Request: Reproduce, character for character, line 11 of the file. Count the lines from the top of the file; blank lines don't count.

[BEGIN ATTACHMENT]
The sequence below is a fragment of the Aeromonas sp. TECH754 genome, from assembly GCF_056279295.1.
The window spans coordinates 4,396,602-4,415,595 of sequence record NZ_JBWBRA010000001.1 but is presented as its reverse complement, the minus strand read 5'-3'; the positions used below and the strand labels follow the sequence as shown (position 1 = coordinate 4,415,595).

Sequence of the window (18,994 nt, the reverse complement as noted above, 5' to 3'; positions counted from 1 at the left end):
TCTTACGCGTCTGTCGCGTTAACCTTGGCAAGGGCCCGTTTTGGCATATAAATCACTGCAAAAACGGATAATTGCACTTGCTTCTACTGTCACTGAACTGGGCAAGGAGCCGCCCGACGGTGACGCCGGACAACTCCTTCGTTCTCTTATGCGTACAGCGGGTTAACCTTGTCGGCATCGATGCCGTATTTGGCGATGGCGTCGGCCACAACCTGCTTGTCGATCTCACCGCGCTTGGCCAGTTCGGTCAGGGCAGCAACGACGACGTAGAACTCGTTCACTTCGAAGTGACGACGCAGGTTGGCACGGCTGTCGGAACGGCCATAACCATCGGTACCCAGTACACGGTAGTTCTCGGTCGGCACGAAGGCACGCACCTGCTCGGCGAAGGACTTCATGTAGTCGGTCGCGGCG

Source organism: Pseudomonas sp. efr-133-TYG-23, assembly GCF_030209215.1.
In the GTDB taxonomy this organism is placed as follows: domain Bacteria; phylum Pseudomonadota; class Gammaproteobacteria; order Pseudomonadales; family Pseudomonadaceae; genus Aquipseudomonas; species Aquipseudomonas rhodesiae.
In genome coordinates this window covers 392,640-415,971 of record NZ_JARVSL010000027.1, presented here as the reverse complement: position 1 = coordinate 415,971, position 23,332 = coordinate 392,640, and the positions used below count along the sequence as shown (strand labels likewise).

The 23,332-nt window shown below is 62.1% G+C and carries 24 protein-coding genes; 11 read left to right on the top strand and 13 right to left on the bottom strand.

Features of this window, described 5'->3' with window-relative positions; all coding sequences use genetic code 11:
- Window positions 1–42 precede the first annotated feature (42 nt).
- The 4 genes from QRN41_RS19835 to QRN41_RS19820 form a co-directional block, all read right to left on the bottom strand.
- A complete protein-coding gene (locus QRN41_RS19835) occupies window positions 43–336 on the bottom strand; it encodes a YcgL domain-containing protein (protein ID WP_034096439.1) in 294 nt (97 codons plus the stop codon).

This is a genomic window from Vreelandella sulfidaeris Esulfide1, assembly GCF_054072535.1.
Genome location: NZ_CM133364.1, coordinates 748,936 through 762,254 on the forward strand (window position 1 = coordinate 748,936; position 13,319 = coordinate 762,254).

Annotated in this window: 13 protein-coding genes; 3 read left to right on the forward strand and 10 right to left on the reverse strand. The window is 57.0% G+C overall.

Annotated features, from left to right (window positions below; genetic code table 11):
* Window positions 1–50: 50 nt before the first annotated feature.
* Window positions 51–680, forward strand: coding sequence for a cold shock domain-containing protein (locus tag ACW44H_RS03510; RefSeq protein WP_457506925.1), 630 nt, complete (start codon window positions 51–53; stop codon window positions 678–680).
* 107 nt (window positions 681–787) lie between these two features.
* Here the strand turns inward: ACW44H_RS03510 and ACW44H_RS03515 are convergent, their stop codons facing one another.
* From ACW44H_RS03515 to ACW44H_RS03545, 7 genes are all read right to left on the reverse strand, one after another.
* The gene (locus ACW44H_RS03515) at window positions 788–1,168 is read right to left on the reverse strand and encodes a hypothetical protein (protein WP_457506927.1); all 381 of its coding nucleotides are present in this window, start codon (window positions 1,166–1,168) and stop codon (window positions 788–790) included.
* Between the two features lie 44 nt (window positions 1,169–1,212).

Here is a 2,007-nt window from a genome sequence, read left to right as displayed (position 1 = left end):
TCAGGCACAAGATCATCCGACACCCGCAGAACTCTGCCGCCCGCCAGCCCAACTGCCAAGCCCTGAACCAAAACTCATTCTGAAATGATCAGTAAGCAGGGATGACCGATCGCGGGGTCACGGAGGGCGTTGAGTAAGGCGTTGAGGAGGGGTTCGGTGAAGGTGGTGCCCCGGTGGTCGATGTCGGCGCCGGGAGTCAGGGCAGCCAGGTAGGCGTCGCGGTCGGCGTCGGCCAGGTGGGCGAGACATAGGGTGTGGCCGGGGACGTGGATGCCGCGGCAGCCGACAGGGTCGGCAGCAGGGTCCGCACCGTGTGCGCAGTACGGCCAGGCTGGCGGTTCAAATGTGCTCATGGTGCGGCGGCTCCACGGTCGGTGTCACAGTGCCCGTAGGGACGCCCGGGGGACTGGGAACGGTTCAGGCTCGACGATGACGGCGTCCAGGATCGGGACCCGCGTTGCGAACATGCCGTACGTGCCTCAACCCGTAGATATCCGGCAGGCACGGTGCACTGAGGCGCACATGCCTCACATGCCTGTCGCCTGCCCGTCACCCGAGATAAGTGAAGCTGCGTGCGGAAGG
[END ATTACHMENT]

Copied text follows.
- The 4 genes from QRN41_RS19835 to QRN41_RS19820 form a co-directional block, all read right to left on the bottom strand.